Monday, 4 January 2016

After tumultuous 2015, will 2016 be year of sovereign defaults?

The Wall Street Journal noted that 2015 was a tumultuous year for markets.

"Two major stock indexes posted their first annual decline since the financial crisis, while energy prices fell even further," it wrote. "Emerging markets and junk bonds also struggled."

And towards the end of the year, "a fierce selloff hit junk bonds".

The Wall Street Journal noted that equity strategists still expect US stocks to gain in 2016. However, they also expect higher levels of volatility.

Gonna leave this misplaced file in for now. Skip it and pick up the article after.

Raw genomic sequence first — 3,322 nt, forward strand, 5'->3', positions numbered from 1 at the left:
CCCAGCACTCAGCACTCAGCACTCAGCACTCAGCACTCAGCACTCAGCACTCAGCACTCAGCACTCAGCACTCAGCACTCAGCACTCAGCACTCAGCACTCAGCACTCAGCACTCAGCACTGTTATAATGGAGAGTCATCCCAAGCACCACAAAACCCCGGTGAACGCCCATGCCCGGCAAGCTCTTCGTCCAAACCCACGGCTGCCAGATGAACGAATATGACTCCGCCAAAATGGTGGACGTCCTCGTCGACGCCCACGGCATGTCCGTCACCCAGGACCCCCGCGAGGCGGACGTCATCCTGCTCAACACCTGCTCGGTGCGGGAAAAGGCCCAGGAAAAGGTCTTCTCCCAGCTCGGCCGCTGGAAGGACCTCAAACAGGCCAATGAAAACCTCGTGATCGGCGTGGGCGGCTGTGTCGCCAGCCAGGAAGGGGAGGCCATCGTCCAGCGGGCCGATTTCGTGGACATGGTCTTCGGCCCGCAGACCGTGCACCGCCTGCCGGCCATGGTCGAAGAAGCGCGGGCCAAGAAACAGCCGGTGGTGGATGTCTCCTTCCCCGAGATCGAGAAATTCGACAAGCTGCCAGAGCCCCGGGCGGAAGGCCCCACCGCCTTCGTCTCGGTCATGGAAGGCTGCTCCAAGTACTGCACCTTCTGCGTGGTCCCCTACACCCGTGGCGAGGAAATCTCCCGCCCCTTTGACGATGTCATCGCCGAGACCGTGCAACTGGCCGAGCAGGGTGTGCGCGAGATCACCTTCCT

The Wall Street Journal said that a slowdown in economic growth around the world remains a major hurdle for global markets, with emerging economies looking particularly shaky with commodity prices plunging.

Indeed, Carmen Reinhart wrote last week that 2016 could be a year of sovereign defaults.

"As 2016 begins, there are clear signs of serious debt/default squalls on the horizon," she wrote. "We can already see the first white-capped waves."

Ukraine, Greece and Puerto Rico were among those mentioned as at risk, with the biggest risks in the emerging economies after the Federal Reserve’s move to increase interest rates amid slowing growth in China and collapsing oil and commodity prices.

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